Also, since the BIM functionality of Bentley Architecture is added to an existing CAD application, its interface seems more CAD-like than BIM-like, compared to the interfaces of from-the-ground-up BIM applications. The software designers do not have the luxury to start with a clean slate, which rules out any dramatic makeovers. CAD applications generally don't rate highly on ease of use (see my review of MicroStation V8 in the July 2002 issue of CADENCE: www.cadenceweb.com/2002/0702/fr0702.html), and Bentley Architecture can't help but be plagued by the same shortcoming. For existing MicroStation users looking to transition to BIM, Bentley Architecture would be the easy and obvious choice. However, new users shopping for a BIM application would find Bentley Architecture complex and difficult to master.
The 2D/3D Choice
The new 2D/3D Choice feature in Bentley Architecture is an innovative approach to the basic 2D/3D conundrum that plagues building design software: how can the benefits of 3D BIM be provided, while still allowing users to work in 2D on entire projects or parts of projects, if that is what they want? The 2D/3D Choice feature gives users four different kinds of design modes to work in, briefly described below.
Drafting: In this mode, designers create 2D plans and other drawings only; a 3D model is not created.
Plan to Model: Here, designers work in 2D, but a 3D model is dynamically generated behind the scenes and can be viewed at any point for visual feedback. Any changes made to the model do not affect the plan. This one-way relationship between plan and model is intended to preserve 2D work safely in plan, leaving the designer to freely explore and learn 3D design.
Plan and Model: In this mode, there is a two-way relationship between plan and model, allowing designers to work either in the 2D plan or 3D model. The changes made to the 3D model can be used to update the plan.
3D Modeling: Here, designers work entirely in 3D mode. Any 2D drawings that are required need to be extracted from the 3D model. The model cannot be changed through editing the 2D drawings.
Work can begin in any design mode, by choosing the appropriate "seed" file when a new project is created. Subsequently, users can switch to other design modes as needed. Thus, a building project can be started schematically in 2D, and then switched to one of the 3D modes for detailed design development. Alternately, a part of a 3D model can be isolated and detailed out in 2D. The actual process of switching to another design mode is, unfortunately, not as simple as just switching an option in a dialog; it involves creating a new file from the appropriate seed file, attaching the original file as a reference in the new file, and then merging that reference file into the new master file. A one-click switching method would help to make 2D/3D Choice a lot more compelling.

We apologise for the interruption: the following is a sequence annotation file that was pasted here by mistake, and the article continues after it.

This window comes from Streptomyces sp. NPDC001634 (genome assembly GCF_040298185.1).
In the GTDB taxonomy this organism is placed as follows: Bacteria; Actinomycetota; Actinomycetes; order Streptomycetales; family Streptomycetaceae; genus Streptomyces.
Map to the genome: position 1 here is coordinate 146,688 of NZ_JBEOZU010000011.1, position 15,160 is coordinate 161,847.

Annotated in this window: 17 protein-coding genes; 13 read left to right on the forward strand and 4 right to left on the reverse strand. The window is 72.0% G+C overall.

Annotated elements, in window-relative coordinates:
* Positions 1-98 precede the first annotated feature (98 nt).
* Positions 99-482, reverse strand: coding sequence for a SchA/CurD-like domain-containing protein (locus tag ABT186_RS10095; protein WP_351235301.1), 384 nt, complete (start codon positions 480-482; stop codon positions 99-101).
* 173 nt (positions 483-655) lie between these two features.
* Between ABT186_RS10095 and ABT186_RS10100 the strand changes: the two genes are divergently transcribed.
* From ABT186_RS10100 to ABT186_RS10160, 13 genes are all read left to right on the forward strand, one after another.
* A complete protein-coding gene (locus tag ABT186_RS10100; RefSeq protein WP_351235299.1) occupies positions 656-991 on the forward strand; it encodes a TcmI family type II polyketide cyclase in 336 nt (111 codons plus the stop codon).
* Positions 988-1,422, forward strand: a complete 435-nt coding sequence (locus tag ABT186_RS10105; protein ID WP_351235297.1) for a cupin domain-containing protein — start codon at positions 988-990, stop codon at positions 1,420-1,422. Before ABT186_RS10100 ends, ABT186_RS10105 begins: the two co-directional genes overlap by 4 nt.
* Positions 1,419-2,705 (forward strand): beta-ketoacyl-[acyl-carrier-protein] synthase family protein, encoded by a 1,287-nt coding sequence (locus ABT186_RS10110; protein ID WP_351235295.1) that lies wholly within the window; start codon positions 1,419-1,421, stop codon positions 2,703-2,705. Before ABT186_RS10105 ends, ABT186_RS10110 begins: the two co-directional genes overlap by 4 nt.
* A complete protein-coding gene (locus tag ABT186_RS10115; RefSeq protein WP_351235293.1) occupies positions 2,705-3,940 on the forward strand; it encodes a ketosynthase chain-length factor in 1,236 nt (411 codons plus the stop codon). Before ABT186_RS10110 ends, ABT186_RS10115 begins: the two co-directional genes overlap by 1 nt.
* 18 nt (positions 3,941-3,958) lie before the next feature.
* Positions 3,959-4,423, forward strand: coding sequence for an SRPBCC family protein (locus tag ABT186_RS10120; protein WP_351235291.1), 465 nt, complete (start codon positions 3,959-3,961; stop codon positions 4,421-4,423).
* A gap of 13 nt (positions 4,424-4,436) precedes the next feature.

It is important to note that regardless of the design mode, the tools that are used to create the building entities in Bentley Architecture are the same. Thus, the same Place Wall tool from the Architectural Modeling toolset is used to draw a wall in 2D or model it in 3D. The application uses a context-sensitive representation technology to determine the display of the object based on whether the context is a drawing or a model. This is common in other BIM solutions as well.
What is unique, however, in Bentley Architecture, is that 3D model objects exist separately from their 2D plan counterparts, and a sophisticated coordinated documentation technology is used to keep them consistent. It is this technology that allows the application to offer the four different design modes in 2D/3D Choice. In other BIM applications with the single building model approach, there is no plan independent of the model; the plan is simply one view of the building object while the model is another. Bentley Architecture certainly has to do a lot more work behind the scenes to maintain the synchronicity between the separate 2D and 3D entities. Its users, however, will appreciate the flexibility of the four different design modes, at least until 3D becomes commonplace and takes over from 2D as the de facto industry standard.
We will continue this exploration of the BIM features of Bentley Architecture in the next issue.
Bentley Architecture: www.bentley.com/architecture